A romantic thought, in reality the vast majority of those dogs are just barely capable of field work, if at all.
 

· Registered
Joined
·
365 Posts
In the sailboat world, there is a category of sailboat called a motor sailer. While it has sails, it also sports a big outboard so the owner can have the best of both worlds. Owners of these boats are fooling themselves if they think their boat performs well under sail or under power.

I suspect the same applies to Golden retrievers. The 2 sides of the breed are both Golden's just as the above are both boats, but the 2 sides of the breed might as well be completely different subsets used for completely different purposes, not that there can't be some overlap.
 

· Registered
Joined
·
5,294 Posts
I think the two types look obviously physically different. Field Goldens are more lean, energetic & have less coat overall. My inexperienced eye (just making an observation) sees a much bigger difference between field and conformation Labs. I’m very partial to what I have as Goldens go. Logan, my Golden, is a three year old 66 pound conformation bred male, so on the leaner side for male Goldens. He also has quite a bit of energy, is smart, easily trainable, friendly w/all, and is great in the house. I couldn’t ask for much more than that. He’s a Prism dog as mentioned above.

I think you’d be better off getting a field bred Golden if you want to primarily do field trials with your dog. More energy, less hair makes sense. We do hunt tests and Logan enjoys it a lot, as do I. We are also training in agility and competition obedience. I’m new to it all and wanted to check things out. We are having great fun. Do I think Logan could do well in field if I had started him as a puppy and focused only on that? I do. Even better if he didn’t have a green trainer. My obedience instructor says he’s a great dog with a green trainer and that’s fine because everyone starts somewhere.

I’m going to drop one of the disciplines after this year. It’s too much running around and I think more focus is needed (especially for me) to move on along. I will try to choose wisely. :ROFLMAO: We enjoy all of it, so it will be hard but I already have in my mind what’s going by the wayside. I could drop two, but that will be more painful. Sigh.

Here’s Logan with a duck. I consider him pretty versatile:

Dog Plant Carnivore Dog breed Mammal
 

· Registered
Joined
·
3,958 Posts
The biggest difference between field and conformation retrievers is between their ears.
 

· Registered
Joined
·
21,310 Posts
I don't give a flying duck what the vast majority are, or are not capable of. Only my dog.

A romantic thought, in reality the vast majority of those dogs are just barely capable of field work, if at all.
 

· Registered
Joined
·
21,310 Posts
Yep, sadly so many of the field retrievers can't participate in venues that don't involve birds.

The biggest difference between field and conformation retrievers is between their ears.
 

· Registered
Joined
·
55 Posts
First of all, Im assuming that show dogs and conformation dogs fall into the same category. Correct me if im wrong.

I see breeders that I think breed show/confirmation dogs because they have all the fancy championship titles and ribbons and pics where they have won a lot of competitions at dog shows. They are standing on winners platform looking all sleek and beautiful. they are a medium gold (not dark). But then when I look at more pics on the website I see pics of the dogs running thru the fields and water carrying large fowl in its mouth. would that not fall into the category of a field bred golden?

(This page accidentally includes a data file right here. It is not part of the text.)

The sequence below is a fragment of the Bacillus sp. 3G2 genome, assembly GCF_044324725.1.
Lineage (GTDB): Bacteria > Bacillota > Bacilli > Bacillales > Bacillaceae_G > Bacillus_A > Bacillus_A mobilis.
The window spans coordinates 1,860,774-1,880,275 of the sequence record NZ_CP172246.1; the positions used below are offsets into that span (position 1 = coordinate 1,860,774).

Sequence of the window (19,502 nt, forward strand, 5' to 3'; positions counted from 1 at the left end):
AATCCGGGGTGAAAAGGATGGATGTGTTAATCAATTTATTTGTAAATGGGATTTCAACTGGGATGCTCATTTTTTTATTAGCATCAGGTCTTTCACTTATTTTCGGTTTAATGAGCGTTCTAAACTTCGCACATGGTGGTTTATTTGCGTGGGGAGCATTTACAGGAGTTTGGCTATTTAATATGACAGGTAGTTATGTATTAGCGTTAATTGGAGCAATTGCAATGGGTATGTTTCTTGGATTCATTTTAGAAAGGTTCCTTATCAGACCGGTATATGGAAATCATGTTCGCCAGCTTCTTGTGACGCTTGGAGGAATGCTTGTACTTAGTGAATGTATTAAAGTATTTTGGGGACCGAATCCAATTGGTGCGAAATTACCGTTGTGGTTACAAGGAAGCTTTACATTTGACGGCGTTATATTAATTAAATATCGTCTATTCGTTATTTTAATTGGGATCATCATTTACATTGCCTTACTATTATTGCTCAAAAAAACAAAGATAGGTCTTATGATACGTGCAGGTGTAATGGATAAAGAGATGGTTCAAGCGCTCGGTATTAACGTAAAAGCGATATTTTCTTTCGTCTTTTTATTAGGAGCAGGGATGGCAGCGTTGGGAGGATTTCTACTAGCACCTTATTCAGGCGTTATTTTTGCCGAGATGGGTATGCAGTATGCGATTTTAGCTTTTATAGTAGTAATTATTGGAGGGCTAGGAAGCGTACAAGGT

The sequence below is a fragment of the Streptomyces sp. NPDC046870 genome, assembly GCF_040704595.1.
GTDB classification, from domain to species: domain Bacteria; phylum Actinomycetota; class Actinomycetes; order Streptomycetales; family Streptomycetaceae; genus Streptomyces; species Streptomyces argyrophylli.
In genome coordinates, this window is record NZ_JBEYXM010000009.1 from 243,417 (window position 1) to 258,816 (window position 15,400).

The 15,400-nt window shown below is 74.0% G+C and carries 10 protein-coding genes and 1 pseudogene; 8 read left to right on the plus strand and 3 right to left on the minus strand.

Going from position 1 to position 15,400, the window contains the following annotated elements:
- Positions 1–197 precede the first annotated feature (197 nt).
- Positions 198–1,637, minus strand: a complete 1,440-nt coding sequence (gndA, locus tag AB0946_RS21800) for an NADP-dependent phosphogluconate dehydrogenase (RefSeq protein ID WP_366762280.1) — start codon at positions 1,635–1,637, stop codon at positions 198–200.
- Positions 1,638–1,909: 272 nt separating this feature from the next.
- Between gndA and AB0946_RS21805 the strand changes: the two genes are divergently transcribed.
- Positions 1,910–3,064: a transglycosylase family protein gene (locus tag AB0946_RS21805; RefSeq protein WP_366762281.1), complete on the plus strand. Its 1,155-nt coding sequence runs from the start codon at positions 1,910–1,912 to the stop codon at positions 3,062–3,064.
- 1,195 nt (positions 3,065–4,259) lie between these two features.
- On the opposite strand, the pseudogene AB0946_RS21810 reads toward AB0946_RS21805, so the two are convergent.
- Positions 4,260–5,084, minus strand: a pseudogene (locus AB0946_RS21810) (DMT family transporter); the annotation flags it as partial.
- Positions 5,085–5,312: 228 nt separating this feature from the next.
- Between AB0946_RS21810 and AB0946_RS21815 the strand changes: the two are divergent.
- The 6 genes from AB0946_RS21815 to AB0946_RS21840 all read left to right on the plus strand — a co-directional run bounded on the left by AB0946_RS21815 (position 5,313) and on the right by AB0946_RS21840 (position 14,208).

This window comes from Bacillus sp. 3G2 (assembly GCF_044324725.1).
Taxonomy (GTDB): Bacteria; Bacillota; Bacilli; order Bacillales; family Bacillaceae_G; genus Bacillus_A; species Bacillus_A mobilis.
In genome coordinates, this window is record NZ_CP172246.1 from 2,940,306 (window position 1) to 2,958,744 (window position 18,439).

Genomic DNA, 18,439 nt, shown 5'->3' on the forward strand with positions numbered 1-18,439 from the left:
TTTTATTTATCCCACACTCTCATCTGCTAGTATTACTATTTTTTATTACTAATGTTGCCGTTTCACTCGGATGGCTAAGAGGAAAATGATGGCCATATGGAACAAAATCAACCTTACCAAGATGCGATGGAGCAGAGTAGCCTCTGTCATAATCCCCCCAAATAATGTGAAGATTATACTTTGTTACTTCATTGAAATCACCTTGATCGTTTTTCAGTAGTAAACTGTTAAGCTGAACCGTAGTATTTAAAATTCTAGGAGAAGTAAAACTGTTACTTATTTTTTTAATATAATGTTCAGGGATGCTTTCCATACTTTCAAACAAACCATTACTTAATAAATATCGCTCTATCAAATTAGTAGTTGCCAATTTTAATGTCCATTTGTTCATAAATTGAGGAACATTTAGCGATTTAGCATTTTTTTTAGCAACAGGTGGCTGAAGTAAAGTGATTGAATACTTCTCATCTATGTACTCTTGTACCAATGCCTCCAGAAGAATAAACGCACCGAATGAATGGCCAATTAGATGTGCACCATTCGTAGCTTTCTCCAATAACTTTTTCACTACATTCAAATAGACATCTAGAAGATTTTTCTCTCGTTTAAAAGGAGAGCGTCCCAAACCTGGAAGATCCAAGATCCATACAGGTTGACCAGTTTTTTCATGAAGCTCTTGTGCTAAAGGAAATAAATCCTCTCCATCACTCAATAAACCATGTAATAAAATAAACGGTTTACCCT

IMO It is the owners choice whether to pursue titles in field or any other performance event. That is no reflection of the quality of the dog to work in the field. Conformation evaluation in a "show ring" is an opinion on the day of competition by the trained and educated judge to assess whether the dog has the correct conformation and depth of breed standard to work effortlessly in the field. This also includes opinion on whether the dogs could be of the breed standard to sire or whelp puppies. It is not meant to be a beauty contest.
 

· Lead Super Mod + Administrator
Joined
·
3,652 Posts
Thank you. I think I have a better understanding. I guess one of the reasons I was confused is I was looking at a breeders facebook page. Im under the impression that she breeds show/conformation goldens. But there was a pic of one of her young boys running thru the field carrying fowl. One of her facebook friends made the comment "love it. Doing what he was bred to do.".
When people say that, they just mean that the dog is a Golden Retriever and that the breed as a whole was developed to retrieve birds.

If you can get your dog to hold a duck, you can take a photo that makes it seem like the dog is doing field work.

However, there has been a push from GRCA in recent years and a consequent increase in the number of conformation breeders that are trying to put hunt test titles on their dogs. It’s an effort toward versatility in the breed.
 

· Registered
Joined
·
21,310 Posts
And there also seems to be an increase in the field breeders putting a CCA on their dogs. It's all good.

When people say that, they just mean that the dog is a Golden Retriever and that the breed as a whole was developed to retrieve birds.

If you can get your dog to hold a duck, you can take a photo that makes it seem like the dog is doing field work.

However, there has been a push from GRCA in recent years and a consequent increase in the number of conformation breeders that are trying to put hunt test titles on their dogs. It’s an effort toward versatility in the breed.
 
1 - 20 of 241 Posts
Status
Not open for further replies.
Top